the West."—Baltimore World.
Subscribe for The Nu
gfget.
| F. H. HAWKINS f
^ A8SAYEB
^ SANDON, B. C.
A nugget valued at $500 was recently tound near Holland, Oregon.
AN error occurred in the report on
the Spyglass in last week's issue.
Mr. Magee's figures for the final payment were $22,000, but in the paper
they were $2,200, a difference cf
$20,000. 	
Canada is gradually coming up
to the United States in enterprises
peculiar to the people south of us.
Last week a train was held up near
Vancouver. The whole country
along the Fraser is now being
searched for the bandits by ranchers
with pitchforks, provincial constables
with lanterns, and Pinkertons with
gatling guns. The bandits have been
surrounded half a dozen times, but
managed to escape. They have been
located and relocated as often as the
Lueky Jack mine, and are still look
ing lor locations farther south. If
any one in the Interior runs across
three men, one tall and the other two
not so tall, carrying rifles and $6,000
in gold dust, and when last seen
wearing masks, it would be advisable to detain them until the aforesaid
forks, lanterns and gats catch up
with the procession. There is $7,500
in the job.
The Cerro Rico de Potosi mining
district in Bolivia has produced up
to the present time no less than ti o
billion dollars in s'lver.
Montana now claims to stand first
of all the States in the production of
wool, first in the production of cooper, second in silver and fitih in gold.
Grab3haw—He has the inventive
faculty very highly developed.
Crawford—What has he invented?
Crab3haw-Nothing, so far as I know.
But when his wife goes out he can
think ot things to keep the baby
amused bv the hour.—Judjre.
The Spokane Fair.
More than ever before will the
growth of the stock business in the
Northwest be emphasized at the Spokane Interstate fair during the week
October 3 to 9, inclusive. Stock
breeding has fast become one of the
leading industries of the great Northwest Wondrous strides have been
made in the past few years and the
possibilities are yet unlimited.
The Interstate Fair management
has planned a novel parade tor the
benefit of the sightseers who take in
the big fruit iair this fall. After the
the premiums have been awarded by
the judges in the Live Stock Depart
ment a big liye stock parade will be
formed which will circle the face
track, passing before the big grand
stand. The winners will be given
their prize ribbons in front of the
grand stand, and as the special winners of note pass the judges' stand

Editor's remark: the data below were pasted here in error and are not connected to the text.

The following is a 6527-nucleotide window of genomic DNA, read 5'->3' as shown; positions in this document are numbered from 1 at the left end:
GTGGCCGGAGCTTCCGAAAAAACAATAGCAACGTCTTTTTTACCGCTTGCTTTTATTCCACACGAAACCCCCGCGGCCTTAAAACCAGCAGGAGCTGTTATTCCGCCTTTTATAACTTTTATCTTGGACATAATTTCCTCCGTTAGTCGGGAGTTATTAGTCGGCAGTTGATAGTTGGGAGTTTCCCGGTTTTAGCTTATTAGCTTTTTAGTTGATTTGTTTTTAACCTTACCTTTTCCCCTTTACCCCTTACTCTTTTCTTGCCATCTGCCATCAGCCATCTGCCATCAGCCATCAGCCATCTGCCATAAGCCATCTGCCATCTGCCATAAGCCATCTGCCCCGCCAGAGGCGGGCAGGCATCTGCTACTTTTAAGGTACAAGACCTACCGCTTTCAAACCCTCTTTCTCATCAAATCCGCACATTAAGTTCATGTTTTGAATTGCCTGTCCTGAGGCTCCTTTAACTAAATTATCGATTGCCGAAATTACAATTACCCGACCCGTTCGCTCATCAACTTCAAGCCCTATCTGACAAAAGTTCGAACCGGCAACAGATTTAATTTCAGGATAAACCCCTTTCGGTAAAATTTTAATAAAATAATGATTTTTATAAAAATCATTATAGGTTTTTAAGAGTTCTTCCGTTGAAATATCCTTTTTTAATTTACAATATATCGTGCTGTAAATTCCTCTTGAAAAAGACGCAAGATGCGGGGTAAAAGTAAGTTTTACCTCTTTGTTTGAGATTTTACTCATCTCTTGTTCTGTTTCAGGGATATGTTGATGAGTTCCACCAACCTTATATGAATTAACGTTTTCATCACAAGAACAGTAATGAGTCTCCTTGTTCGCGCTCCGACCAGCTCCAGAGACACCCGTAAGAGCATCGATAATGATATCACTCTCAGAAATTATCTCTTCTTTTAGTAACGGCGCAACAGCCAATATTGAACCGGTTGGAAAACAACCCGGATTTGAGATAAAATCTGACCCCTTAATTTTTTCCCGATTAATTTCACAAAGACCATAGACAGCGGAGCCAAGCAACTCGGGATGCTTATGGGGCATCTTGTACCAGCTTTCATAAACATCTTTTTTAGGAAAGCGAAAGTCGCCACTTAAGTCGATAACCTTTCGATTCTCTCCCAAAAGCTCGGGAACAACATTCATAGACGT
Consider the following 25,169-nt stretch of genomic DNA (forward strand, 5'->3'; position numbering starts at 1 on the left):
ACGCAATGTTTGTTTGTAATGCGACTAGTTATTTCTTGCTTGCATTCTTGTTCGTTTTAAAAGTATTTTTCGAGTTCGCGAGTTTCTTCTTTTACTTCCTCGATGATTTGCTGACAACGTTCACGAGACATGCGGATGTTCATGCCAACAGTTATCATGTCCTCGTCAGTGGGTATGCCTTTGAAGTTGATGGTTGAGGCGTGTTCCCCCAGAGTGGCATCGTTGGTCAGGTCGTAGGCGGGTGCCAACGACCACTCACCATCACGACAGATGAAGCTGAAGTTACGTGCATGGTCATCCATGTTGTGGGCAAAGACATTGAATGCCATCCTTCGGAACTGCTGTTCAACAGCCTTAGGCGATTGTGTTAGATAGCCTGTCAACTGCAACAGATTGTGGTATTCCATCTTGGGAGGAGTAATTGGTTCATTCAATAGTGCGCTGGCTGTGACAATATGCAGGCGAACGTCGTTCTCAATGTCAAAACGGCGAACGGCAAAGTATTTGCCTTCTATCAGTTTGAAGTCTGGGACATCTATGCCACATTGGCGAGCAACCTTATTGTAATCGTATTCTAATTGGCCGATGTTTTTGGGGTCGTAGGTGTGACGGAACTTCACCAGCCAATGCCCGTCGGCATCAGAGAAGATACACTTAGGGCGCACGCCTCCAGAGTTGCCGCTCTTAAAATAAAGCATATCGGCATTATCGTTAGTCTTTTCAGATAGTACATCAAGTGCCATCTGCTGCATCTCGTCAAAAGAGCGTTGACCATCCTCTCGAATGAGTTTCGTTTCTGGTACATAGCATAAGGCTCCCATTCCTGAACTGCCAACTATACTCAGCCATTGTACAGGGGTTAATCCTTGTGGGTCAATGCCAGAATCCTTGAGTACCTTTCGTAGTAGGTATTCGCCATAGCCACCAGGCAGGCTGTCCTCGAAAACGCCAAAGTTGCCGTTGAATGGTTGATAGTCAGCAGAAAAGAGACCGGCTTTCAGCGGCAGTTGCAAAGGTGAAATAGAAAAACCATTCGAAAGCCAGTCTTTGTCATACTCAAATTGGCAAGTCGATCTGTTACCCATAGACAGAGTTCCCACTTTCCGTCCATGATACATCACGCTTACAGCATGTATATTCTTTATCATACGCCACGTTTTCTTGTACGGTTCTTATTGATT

they will be announced and pmse
for a moment for the inspection of the
seated multitude.
The stock parade as planned will
be one of the features of the busy
week, and will be of great interest to
breeders and stock-lovers generally.
Ask him what he thinks of the
Americans, said the reporter to the
interpreter who  was helping him to
" """ ■ ' "    ■■'!-■ ■■»■■   I II .-■■■l—.l        .!,.        I. ,   |Jb         ...-,
Nelson Fair
Second Annual Exhibition of the Nelson Agricultural and Industrial
Association.
September 28-29
New Buildings
Fine Grounds
Big Premium List
Novel Open Air Attractions
Write for Prize List
J. E. ANNABLE, SEC.
§
p*3»e*
¥
THE
Dominion Hotel
POPLAR
Has ample accommodation for a
large number of people. The table
is supplied with the best in the market. The bar contains the popular
brands of liquid tonics and cigars.
I
Hambly & Nelson.
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7
NELSON, B. G.
gbji_ii_i_aM
The Royal Hotel
r.v
1
POPLAR, B. C.
Has cocktails for the uervous, |
beer for the delicate,  whiskey
for the hardy mountainer, and   |
cigars tor those who prefer nar- |!
cotic to alcoholic stimulants.
h
iv:
I
W.   E.   MORAND
PROPRIETOR.
v:J.V<torE'?;.;!^^^^ v
COMMERCIAL HOTEL
VKOHMKHi.Y   ttQTKL  INN.)
j Chas. Hanson, Proprietor.
First-class in every department.     Wines  Liquors and  Citfars the   M
hnest   procurable.    The   Menu   has no equal  in the
Lerdeau.    Call and  be convinced  that
THE   COMMERCIAL IS   THE   BEST
KEEP YOUR OPTICS ON
It is the coming City at the Second Crossing. THE   PROSPECTOR.
THE NUGGET.
To the prospector for gold and silver the United States owes the rapid
development of the West. The tremendous travel induced by the dis
coveries ot gold and silver in California, Nevada, Utah, Montana, Idaho
and Colorado undoubtedly caused the
building: of a transcontinental railroad
at Isast twenty years sooner tlnn
otherwise would have been the case.
It would be incredible if the men who
dared the terrors of what was then
the Great American Desert and the
hostile Sioux and Apaches were for
gotten. Yet it is a fact that the names
of Comstock, Gregory, O'Reilly,
McLaughlin and scores of others are
almost as completely forgotten as if
their work had been that of obscure
factory hand. Surely these men's